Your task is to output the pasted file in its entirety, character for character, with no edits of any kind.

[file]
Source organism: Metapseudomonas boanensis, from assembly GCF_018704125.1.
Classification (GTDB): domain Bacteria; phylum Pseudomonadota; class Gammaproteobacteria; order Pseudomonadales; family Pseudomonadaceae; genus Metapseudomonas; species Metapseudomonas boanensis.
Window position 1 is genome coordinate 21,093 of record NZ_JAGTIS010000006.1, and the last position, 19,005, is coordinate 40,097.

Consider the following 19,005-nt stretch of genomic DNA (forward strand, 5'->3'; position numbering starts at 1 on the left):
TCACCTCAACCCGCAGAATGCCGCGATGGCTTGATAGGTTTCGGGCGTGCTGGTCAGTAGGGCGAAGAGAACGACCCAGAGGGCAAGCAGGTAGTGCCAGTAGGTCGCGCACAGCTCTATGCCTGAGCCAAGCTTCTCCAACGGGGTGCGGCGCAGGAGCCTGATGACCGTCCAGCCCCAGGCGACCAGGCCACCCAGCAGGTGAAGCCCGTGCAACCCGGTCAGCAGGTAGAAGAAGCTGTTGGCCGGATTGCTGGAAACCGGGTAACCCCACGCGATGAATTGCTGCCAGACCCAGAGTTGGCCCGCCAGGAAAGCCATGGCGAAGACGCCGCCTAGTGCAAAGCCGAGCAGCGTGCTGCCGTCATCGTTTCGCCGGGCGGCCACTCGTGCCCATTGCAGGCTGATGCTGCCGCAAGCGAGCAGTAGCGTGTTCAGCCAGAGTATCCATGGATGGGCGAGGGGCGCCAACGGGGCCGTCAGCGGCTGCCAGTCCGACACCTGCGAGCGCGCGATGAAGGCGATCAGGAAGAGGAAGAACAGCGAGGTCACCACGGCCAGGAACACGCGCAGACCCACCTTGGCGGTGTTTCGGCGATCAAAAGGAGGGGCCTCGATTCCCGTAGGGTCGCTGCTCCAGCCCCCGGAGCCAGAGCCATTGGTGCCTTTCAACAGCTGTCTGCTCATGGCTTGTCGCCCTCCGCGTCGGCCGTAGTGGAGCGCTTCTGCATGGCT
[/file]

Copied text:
Source organism: Metapseudomonas boanensis, from assembly GCF_018704125.1.
Classification (GTDB): domain Bacteria; phylum Pseudomonadota; class Gammaproteobacteria; order Pseudomonadales; family Pseudomonadaceae; genus Metapseudomonas; species Metapseudomonas boanensis.
Window position 1 is genome coordinate 21,093 of record NZ_JAGTIS010000006.1, and the last position, 19,005, is coordinate 40,097.

Consider the following 19,005-nt stretch of genomic DNA (forward strand, 5'->3'; position numbering starts at 1 on the left):
TCACCTCAACCCGCAGAATGCCGCGATGGCTTGATAGGTTTCGGGCGTGCTGGTCAGTAGGGCGAAGAGAACGACCCAGAGGGCAAGCAGGTAGTGCCAGTAGGTCGCGCACAGCTCTATGCCTGAGCCAAGCTTCTCCAACGGGGTGCGGCGCAGGAGCCTGATGACCGTCCAGCCCCAGGCGACCAGGCCACCCAGCAGGTGAAGCCCGTGCAACCCGGTCAGCAGGTAGAAGAAGCTGTTGGCCGGATTGCTGGAAACCGGGTAACCCCACGCGATGAATTGCTGCCAGACCCAGAGTTGGCCCGCCAGGAAAGCCATGGCGAAGACGCCGCCTAGTGCAAAGCCGAGCAGCGTGCTGCCGTCATCGTTTCGCCGGGCGGCCACTCGTGCCCATTGCAGGCTGATGCTGCCGCAAGCGAGCAGTAGCGTGTTCAGCCAGAGTATCCATGGATGGGCGAGGGGCGCCAACGGGGCCGTCAGCGGCTGCCAGTCCGACACCTGCGAGCGCGCGATGAAGGCGATCAGGAAGAGGAAGAACAGCGAGGTCACCACGGCCAGGAACACGCGCAGACCCACCTTGGCGGTGTTTCGGCGATCAAAAGGAGGGGCCTCGATTCCCGTAGGGTCGCTGCTCCAGCCCCCGGAGCCAGAGCCATTGGTGCCTTTCAACAGCTGTCTGCTCATGGCTTGTCGCCCTCCGCGTCGGCCGTAGTGGAGCGCTTCTGCATGGCT